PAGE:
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In preparation for the 2016 Future of Our Salmon Conference in October, CRITFC, along with a number of other intertribal organizations and tribes co-hosted a pre-conference Technical Workshop in Spokane, Washington. The workshop was held in preparation for the main conference that will take place in Portland on October 18-20.

The Columbia Basin is home to numerous tribal nations on both sides of the US/Canada border. They all have long known that the actions and decisions of one group can impact and influence those who live both upstream and downstream. The understanding of this shared impact and responsibility to the natural resources of the region is one of the reasons that fifteen US tribes and seventeen Canadian First Nations have come together for the second time to host the Future of Our Salmon Conference. These tribal nations come from and have ancestral use and management authorities throughout the entire Basin, from the upper reaches of the Columbia River in British Columbia, to the Snake River headwaters in Yellowstone National Park, to the mouth of the great river as it empties into the Pacific Ocean. Their health and fate are linked—along with that of the entire region—to the health and fate of the waters of N’Chi Wana—the Big River.

This year’s conference theme is  “Healthy Floodplains, Living Rivers” to highlight the vital role of floods and floodplains to healthy rivers. The tribes viewed floods as natural occurrences that helped heal and sustain the land. They knew the times of the year when floods normally occurred and acted accordingly. They also knew that rivers are by their nature unpredictable and needed to be respected at all times. At the workshop, Colville tribal leader John Sirois spoke about traditional knowledge of rivers. He pointed out that tepee doors always faced east except when they were set up near rivers because thousands of years of experience had taught them to always be aware of the river as it could change in an instant. From the time they were born, children learned to respect rivers and their potential to flood. A Nez Perce story tells how children should never to fall asleep near a stream because Dragonfly would come by and sew their eyes shut. This scary possibility, much more effective and memorable to kids than saying  “always be aware of the river because it could rise and sweep you away in an instant,” taught them to never let their guard down when it came to interacting with a river.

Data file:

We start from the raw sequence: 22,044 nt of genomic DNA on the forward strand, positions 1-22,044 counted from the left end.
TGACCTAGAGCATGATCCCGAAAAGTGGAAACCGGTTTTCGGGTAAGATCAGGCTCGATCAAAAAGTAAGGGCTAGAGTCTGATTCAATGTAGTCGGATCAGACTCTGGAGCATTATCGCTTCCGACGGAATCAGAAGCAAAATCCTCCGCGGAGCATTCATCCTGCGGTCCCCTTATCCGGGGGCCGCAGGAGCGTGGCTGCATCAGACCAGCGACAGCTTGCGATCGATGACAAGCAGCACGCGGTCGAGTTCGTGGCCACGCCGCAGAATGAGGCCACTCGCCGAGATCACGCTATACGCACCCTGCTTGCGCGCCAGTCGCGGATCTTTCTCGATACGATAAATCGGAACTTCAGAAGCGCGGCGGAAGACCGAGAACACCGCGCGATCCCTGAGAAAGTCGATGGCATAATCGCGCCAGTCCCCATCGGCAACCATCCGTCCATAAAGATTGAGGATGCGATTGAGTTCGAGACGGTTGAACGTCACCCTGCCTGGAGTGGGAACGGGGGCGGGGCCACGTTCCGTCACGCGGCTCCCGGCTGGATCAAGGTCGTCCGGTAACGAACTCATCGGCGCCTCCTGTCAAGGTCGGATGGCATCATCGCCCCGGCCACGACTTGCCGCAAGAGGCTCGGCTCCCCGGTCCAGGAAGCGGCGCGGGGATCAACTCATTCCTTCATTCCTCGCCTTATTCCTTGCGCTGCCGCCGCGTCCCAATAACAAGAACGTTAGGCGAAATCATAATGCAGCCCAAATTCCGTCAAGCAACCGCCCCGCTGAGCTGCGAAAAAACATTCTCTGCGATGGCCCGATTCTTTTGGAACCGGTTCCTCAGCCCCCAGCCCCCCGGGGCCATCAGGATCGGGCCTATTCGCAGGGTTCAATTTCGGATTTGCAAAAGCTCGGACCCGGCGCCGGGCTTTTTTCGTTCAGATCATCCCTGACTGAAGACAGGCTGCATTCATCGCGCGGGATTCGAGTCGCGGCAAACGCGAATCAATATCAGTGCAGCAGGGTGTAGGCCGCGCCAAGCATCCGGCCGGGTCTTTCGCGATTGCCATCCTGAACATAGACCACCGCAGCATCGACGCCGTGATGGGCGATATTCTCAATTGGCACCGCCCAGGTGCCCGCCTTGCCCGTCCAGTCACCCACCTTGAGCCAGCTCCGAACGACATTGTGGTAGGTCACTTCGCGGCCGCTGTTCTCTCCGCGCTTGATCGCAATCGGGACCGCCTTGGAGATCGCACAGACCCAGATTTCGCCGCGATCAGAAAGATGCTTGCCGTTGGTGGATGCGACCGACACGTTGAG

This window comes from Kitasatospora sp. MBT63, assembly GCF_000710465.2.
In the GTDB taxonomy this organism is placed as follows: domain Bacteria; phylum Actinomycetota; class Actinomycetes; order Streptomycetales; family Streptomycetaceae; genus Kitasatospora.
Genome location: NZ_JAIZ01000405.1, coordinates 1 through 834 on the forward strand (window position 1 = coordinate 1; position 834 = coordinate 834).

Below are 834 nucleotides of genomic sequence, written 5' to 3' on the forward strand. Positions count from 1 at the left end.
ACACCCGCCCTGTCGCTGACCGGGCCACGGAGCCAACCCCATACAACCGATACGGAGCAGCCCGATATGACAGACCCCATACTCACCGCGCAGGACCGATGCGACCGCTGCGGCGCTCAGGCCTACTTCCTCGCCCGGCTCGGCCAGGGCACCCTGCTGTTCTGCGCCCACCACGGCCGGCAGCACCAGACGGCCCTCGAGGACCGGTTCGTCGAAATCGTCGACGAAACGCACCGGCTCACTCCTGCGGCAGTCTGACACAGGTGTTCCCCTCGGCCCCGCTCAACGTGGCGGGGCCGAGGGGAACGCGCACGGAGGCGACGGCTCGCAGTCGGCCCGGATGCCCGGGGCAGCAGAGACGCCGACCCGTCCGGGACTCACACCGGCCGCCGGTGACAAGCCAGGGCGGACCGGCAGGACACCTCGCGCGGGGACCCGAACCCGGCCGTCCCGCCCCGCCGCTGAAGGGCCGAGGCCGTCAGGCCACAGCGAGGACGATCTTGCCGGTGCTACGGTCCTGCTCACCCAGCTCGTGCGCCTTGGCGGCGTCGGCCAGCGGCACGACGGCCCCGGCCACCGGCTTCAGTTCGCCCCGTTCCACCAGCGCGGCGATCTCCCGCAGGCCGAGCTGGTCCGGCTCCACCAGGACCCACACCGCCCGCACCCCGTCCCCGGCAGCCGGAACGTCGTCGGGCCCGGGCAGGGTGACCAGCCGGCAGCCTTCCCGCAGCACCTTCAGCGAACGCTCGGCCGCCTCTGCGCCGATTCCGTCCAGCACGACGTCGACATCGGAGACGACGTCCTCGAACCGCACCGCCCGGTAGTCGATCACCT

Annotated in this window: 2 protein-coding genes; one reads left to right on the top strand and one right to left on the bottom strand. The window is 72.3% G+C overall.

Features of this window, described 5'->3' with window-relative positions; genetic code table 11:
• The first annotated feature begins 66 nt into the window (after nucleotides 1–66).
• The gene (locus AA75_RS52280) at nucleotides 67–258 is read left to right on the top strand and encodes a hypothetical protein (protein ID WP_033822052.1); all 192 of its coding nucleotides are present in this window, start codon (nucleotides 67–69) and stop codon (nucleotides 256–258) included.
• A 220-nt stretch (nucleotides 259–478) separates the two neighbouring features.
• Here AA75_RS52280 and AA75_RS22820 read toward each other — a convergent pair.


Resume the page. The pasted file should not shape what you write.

In our modern world, humans have tricked themselves into believing that they can have absolute control of rivers and seem surprised when a river doesn’t obey. Unfortunately this has resulted in rivers and streams that can be harmful or inhospitable to salmon and other fish, degrade rather than replenish the land, or cause human suffering when floods destroy homes and other infrastructure in areas where they shouldn’t have been built. Hopefully the efforts to undo the damage that avoiding floods and controlling rivers has done will gain broader support. By working together, we can help rivers act like rivers again.

The goal of the Future of Our Salmon conferences is to facilitate dialogue between co-managers of the resource and a broad range of other interested parties in an ongoing quest for a unified vision of fish restoration in the Columbia River Basin. The conference is for federal, tribal, First Nation, state, provincial, and local government representatives; Indian, sport, and commercial fishers; environmental organizations; and anyone else interested in maintaining and restoring ecosystems for sustainable populations of anadromous and resident fish throughout the Columbia River Basin and its tributaries. Visit the conference page to learn more and to register.

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